PHOTO: Designer Oscar De La Renta smiles with model Karlie Kloss and another model after presenting his Autumn/Winter 2013 collection during New York Fashion Week, Feb. 12, 2013.

In 1965, the designer launched his own label, and soon caught the eye of former first lady Jacqueline Kennedy. Other first ladies including Nancy Reagan and Hillary Clinton would follow suit, as well as a bevy of A-list stars, from Amy Adams to Sandra Bullock to Jessica Biel and countless others.

He also launched a successful bridal line, and most recently, designed Amal Clooney’s wedding gown.

“George and I wanted a wedding that was romantic and elegant, and I can’t imagine anyone more able than Oscar to capture this mood in a dress,” she told Vogue last month. “Meeting him made the design process all the more magical, as he is so warm and such a gentleman.”

The fashion designer is survived by his wife, Annette, and a son, Moises, as well as stepchildren and step-grandchildren.

De la Renta, who won a bevy of fashion awards in his lifetime, including two Council of Fashion Designers Designer of the Year Awards, a CFDA Lifetime Achievement Award and two COTY Awards, always appreciated every moment of his high-profile life.

“A huge mistake we make is forgetting that one day we will die. We think that we are going to live forever. I always say life is a little like a garden. There is a time to plant, then a time you have to weed. Just think about people you’ve deeply cared for. And then think of the people you wish you’d spent more time with,” he told Gotham. “I always say this: Live, love and laugh.”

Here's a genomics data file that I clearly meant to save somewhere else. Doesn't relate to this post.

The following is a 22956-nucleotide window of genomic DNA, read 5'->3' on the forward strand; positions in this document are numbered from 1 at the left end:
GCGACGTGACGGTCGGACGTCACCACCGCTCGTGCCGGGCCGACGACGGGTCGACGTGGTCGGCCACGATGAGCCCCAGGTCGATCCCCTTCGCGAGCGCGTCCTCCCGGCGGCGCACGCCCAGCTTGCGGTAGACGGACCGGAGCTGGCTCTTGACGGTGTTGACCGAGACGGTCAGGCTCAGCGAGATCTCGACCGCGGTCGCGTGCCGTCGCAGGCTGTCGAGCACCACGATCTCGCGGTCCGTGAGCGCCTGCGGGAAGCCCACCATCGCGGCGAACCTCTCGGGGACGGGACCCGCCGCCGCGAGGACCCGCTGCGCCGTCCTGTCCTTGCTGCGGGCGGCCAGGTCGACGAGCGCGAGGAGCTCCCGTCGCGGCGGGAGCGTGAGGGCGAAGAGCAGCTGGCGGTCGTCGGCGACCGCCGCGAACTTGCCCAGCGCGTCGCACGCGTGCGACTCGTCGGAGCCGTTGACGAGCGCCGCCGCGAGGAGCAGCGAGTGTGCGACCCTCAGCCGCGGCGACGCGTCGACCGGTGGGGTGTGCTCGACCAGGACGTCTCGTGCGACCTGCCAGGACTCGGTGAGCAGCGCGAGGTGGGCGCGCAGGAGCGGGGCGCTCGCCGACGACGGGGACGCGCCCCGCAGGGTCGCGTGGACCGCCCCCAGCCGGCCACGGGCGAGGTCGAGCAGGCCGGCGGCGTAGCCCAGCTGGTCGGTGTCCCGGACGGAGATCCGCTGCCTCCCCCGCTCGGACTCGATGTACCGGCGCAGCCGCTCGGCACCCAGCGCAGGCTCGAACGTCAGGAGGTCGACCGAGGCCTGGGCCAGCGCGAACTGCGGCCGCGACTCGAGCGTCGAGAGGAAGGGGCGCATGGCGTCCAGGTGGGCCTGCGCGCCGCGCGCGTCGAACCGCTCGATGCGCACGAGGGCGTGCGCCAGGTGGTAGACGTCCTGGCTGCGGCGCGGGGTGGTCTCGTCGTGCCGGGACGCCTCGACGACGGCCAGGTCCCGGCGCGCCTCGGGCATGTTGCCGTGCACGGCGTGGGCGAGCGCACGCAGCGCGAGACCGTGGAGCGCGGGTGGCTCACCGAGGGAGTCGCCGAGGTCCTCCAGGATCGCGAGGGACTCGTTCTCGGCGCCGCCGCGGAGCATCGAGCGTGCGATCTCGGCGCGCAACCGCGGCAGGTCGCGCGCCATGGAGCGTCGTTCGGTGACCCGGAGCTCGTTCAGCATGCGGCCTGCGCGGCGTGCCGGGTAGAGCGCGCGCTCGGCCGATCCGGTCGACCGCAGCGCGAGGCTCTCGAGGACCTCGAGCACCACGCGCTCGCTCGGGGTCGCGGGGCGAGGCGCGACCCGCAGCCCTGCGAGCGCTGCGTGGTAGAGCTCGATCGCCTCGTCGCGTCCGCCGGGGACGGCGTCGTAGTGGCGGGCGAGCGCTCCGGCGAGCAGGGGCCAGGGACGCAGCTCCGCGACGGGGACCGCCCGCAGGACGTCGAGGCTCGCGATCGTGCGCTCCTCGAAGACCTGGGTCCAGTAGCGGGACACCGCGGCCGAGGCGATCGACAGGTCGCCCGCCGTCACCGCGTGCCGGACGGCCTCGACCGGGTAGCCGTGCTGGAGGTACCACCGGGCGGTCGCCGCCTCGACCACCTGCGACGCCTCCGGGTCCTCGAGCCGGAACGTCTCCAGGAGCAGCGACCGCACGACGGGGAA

Article source: http://abcnews.go.com/Entertainment/oscar-de-la-renta-iconic-fashion-designer-dies/story?id=26332287

Stars Mourn the Death of Fashion Icon Oscar de la Renta

PHOTO: Oscar De La Renta and Naomi Campbell during Fall Fashion Week - Oscar De La Renta Fashion Show at Bryant Park in New York, April 8, 1994.

Celebrities of all stripes were quick to acknowledge the legacy of iconic fashion designer Oscar de la Renta, who died Monday after battling cancer for almost a decade. He was 82.

Iconic Fashion Designer Oscar de la Renta Dies at 82

“We are deeply saddened by the passing of our dear friend, Oscar de la Renta,” Hillary and Bill Clinton said in a joint statement on their website.

“His singular talent and exquisite taste elevated American fashion, and his warmth and friendship will be missed by our family and all whose lives he touched in his extraordinary journey.”
The statement continued, “We will always be grateful to Oscar for the love he showed us, and for sharing his talent on some of the most important occasions of our lives.”

The Clintons were not the only elite to speak out about the brilliance of de la Renta.

Legendary anchor Barbara Walters said, “Oscar de la Renta was not just a creative and original artist he was also a great business man. He was most of all one of the wisest, kindest, and funniest friends you can have. All of us who had the pleasure of knowing him, have aching hearts today. Our thoughts are with his beloved Annette.”